Note that if GM/c 2 R=1, the photon has its frequency shifted to zero. If GM/c 2 R is greater than 1, a photon can never escape from the object, because it didn't have enough energy to overcome the gravitational field You can solve for R, which is the radius from which light cannot escape from an object of mass M. We won’t, because… The above argument was a classical one. To get the right answer, you must use general relativity.

35
The result from general relativity has an extra 2 in the numerator. This is called the Schwarzshild radius. It is the radius inside which light can never escape -- hence "black hole." The sphere of radius R S is called the "event horizon." Nothing, not even light, can pass the event horizon (from inside to out, of course). Graphic from http://heasarc.gsfc.nasa.gov/docs/blackhole.html.http://heasarc.gsfc.nasa.gov/docs/blackhole.html

36
Light falling into a very deep gravitational potential has a blue shift, and light escaping from a very deep gravitational potential has a red shift. Keep in mind that photons have momentum but not mass. When we talk about photon "mass" we are really referring to the mass of an "ordinary" particle having the same momentum as the photon. http://imgsrc.hubblesite.org/hu /db/1995/47/images/b/formats /large_web.jpg

37
Electrons will be ejected from the silver ball. If the ball is in a vacuum, suspended by a nonconducting string. As electrons are ejected, the ball acquires a positive charge and positive potential. The ball will build up a positive charge until no electrons have enough KE to escape, at which point a steady-state situation will exist and the potential will not change. Homework Problem 2-14 A silver ball is suspended by a string in a vacuum chamber and ultraviolet light of wavelength 200 nm is directed at it. What electrical potential will the ball acquire as a result.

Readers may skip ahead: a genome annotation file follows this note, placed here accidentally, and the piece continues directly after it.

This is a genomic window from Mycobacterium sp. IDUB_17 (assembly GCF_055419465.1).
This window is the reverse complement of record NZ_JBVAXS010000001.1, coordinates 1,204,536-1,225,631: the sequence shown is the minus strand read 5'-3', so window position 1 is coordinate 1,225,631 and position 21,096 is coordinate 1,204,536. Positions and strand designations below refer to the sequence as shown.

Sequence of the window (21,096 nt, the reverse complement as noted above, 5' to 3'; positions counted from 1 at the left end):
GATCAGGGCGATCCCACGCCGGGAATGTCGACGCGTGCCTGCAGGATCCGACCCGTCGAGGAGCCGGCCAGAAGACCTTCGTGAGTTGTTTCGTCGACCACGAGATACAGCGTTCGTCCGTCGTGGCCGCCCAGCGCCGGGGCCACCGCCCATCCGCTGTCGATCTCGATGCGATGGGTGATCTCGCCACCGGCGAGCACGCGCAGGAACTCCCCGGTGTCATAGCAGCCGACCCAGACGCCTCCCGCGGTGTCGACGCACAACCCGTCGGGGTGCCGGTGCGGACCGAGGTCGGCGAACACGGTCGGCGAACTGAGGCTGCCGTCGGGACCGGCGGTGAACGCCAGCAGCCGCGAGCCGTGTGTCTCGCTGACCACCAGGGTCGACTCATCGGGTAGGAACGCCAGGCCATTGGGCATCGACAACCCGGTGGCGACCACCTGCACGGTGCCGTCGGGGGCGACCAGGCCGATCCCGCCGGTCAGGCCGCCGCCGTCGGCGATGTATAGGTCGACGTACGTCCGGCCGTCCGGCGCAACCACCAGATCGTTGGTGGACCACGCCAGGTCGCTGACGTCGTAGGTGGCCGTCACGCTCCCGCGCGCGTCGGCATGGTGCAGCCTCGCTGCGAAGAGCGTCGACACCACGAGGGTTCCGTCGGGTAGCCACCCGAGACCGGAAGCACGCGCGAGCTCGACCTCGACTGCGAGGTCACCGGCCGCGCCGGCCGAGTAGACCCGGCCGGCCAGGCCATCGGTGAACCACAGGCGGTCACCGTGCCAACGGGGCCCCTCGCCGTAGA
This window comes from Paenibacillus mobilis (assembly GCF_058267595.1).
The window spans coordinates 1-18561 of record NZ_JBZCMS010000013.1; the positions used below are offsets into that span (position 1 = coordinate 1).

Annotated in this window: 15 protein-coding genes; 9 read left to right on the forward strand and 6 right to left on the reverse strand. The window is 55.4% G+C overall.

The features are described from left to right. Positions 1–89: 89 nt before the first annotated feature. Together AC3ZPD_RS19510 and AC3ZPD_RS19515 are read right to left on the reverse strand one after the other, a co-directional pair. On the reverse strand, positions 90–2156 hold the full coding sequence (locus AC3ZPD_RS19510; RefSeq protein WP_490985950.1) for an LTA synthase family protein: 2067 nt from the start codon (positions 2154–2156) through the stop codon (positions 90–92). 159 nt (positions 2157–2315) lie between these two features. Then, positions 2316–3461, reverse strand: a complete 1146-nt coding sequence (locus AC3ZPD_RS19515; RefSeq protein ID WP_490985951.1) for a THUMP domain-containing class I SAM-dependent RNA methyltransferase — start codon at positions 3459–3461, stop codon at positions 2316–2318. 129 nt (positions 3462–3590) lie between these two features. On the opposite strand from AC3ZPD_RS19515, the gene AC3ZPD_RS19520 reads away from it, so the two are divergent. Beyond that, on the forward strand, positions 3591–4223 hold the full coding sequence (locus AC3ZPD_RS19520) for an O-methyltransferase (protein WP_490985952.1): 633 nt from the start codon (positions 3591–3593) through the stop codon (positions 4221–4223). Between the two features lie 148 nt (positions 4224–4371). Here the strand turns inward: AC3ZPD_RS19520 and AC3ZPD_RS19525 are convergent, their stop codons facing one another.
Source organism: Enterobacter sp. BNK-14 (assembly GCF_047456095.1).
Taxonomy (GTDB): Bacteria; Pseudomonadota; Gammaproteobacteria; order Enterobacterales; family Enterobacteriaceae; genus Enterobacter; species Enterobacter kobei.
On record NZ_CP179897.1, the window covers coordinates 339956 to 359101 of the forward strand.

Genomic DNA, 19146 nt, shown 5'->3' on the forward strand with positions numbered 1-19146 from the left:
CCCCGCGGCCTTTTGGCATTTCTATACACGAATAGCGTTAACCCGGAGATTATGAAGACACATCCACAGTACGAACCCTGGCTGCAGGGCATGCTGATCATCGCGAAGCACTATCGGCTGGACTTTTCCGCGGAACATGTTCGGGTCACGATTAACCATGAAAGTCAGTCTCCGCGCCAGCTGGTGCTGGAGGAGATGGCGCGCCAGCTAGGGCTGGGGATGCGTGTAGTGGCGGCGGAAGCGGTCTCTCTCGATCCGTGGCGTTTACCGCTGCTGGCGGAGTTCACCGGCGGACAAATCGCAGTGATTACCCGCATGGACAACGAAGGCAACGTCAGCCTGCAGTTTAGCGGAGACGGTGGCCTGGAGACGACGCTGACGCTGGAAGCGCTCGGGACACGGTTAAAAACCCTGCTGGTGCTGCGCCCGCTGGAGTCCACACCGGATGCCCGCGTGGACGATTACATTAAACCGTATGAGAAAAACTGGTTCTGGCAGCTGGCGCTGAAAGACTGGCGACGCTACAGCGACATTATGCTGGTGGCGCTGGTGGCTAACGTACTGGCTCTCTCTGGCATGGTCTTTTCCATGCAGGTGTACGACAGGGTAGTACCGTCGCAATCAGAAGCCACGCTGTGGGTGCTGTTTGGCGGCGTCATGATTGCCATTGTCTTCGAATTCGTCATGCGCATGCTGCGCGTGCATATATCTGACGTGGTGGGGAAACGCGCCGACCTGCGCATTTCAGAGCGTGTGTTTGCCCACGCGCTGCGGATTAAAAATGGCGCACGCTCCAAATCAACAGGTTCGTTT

38
Electrons stop escaping when

39
My mathcad solution is rather sloppy. symbolunits

40
Suppose that a 60 W light bulb radiates primarily at a wavelength of 1000 nm, a number just above the optical range. Find the number of photons emitted per second. power = total energy/time power = (energy/photon) (N of photons/time) (N of photons/time) = power / (energy/photon) n = power / (energy of a photon) n = P / hf = P / (hc/ ) n = 60 / [(6.63x10 -34 )(3x10 8 )]/(1000x10 -9 ) If you stick with SI units, n will be in units of s -1 ; i.e. photons/s.

41
Planck, Nobel Prize, energy quanta, 1918. Einstein, Nobel Prize, law of the photoelectric effect, 1921. Millikan, Nobel Prize, charge of electron and photoelectric effect, 1923. The Big Winners, Chapter 2:

42
Chapter 2 OSE’s All our other equations are derived from these, the equations of relativity, and the equations of classical physics. I will give you more than these few equations on your quiz.

Similar presentations

OK

To Atomic and Nuclear Physics to Atomic and Nuclear Physics Phil Lightfoot, E47, (24533) All these slide presentations are at:

To Atomic and Nuclear Physics to Atomic and Nuclear Physics Phil Lightfoot, E47, (24533) All these slide presentations are at:

© 2017 SlidePlayer.com Inc.

All rights reserved.

Ads by Google